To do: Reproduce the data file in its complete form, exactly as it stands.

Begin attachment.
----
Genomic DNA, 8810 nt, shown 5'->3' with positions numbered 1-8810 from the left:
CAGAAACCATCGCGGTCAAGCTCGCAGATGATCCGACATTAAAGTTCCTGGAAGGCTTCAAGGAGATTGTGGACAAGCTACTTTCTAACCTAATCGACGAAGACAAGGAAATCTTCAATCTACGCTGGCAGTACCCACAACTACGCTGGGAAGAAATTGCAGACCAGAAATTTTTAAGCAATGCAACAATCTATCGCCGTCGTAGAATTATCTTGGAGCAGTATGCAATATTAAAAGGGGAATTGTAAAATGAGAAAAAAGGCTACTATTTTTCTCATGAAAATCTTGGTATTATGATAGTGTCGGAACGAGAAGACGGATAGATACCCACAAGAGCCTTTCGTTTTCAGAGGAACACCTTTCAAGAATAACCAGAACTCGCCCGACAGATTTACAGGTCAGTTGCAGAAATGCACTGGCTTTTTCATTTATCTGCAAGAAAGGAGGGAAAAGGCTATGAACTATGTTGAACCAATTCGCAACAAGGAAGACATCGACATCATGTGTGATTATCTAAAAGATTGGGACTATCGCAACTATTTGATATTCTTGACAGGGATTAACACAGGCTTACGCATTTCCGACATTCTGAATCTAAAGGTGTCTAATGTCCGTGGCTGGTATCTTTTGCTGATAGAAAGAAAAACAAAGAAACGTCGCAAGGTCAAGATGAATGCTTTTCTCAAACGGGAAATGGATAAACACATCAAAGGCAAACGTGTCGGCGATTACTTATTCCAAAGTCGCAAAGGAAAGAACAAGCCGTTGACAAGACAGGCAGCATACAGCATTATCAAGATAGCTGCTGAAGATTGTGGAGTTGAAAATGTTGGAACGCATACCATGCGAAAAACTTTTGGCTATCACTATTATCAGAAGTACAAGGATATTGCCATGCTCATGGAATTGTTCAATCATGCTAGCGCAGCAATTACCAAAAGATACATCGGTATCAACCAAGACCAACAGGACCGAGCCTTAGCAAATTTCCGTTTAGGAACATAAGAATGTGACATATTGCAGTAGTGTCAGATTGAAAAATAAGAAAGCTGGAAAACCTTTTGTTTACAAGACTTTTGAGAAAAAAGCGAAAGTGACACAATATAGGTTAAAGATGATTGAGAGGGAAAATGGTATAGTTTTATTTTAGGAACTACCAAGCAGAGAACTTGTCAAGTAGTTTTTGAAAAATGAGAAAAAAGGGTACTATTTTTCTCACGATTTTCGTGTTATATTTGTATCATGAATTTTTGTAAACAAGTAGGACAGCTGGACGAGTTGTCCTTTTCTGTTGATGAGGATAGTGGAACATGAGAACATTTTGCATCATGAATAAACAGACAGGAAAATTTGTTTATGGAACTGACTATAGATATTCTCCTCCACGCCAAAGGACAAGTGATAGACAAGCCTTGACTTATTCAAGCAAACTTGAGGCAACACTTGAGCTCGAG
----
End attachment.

Genomic DNA, 8810 nt, shown 5'->3' with positions numbered 1-8810 from the left:
CAGAAACCATCGCGGTCAAGCTCGCAGATGATCCGACATTAAAGTTCCTGGAAGGCTTCAAGGAGATTGTGGACAAGCTACTTTCTAACCTAATCGACGAAGACAAGGAAATCTTCAATCTACGCTGGCAGTACCCACAACTACGCTGGGAAGAAATTGCAGACCAGAAATTTTTAAGCAATGCAACAATCTATCGCCGTCGTAGAATTATCTTGGAGCAGTATGCAATATTAAAAGGGGAATTGTAAAATGAGAAAAAAGGCTACTATTTTTCTCATGAAAATCTTGGTATTATGATAGTGTCGGAACGAGAAGACGGATAGATACCCACAAGAGCCTTTCGTTTTCAGAGGAACACCTTTCAAGAATAACCAGAACTCGCCCGACAGATTTACAGGTCAGTTGCAGAAATGCACTGGCTTTTTCATTTATCTGCAAGAAAGGAGGGAAAAGGCTATGAACTATGTTGAACCAATTCGCAACAAGGAAGACATCGACATCATGTGTGATTATCTAAAAGATTGGGACTATCGCAACTATTTGATATTCTTGACAGGGATTAACACAGGCTTACGCATTTCCGACATTCTGAATCTAAAGGTGTCTAATGTCCGTGGCTGGTATCTTTTGCTGATAGAAAGAAAAACAAAGAAACGTCGCAAGGTCAAGATGAATGCTTTTCTCAAACGGGAAATGGATAAACACATCAAAGGCAAACGTGTCGGCGATTACTTATTCCAAAGTCGCAAAGGAAAGAACAAGCCGTTGACAAGACAGGCAGCATACAGCATTATCAAGATAGCTGCTGAAGATTGTGGAGTTGAAAATGTTGGAACGCATACCATGCGAAAAACTTTTGGCTATCACTATTATCAGAAGTACAAGGATATTGCCATGCTCATGGAATTGTTCAATCATGCTAGCGCAGCAATTACCAAAAGATACATCGGTATCAACCAAGACCAACAGGACCGAGCCTTAGCAAATTTCCGTTTAGGAACATAAGAATGTGACATATTGCAGTAGTGTCAGATTGAAAAATAAGAAAGCTGGAAAACCTTTTGTTTACAAGACTTTTGAGAAAAAAGCGAAAGTGACACAATATAGGTTAAAGATGATTGAGAGGGAAAATGGTATAGTTTTATTTTAGGAACTACCAAGCAGAGAACTTGTCAAGTAGTTTTTGAAAAATGAGAAAAAAGGGTACTATTTTTCTCACGATTTTCGTGTTATATTTGTATCATGAATTTTTGTAAACAAGTAGGACAGCTGGACGAGTTGTCCTTTTCTGTTGATGAGGATAGTGGAACATGAGAACATTTTGCATCATGAATAAACAGACAGGAAAATTTGTTTATGGAACTGACTATAGATATTCTCCTCCACGCCAAAGGACAAGTGATAGACAAGCCTTGACTTATTCAAGCAAACTTGAGGCAACACTTGAGCTCGAG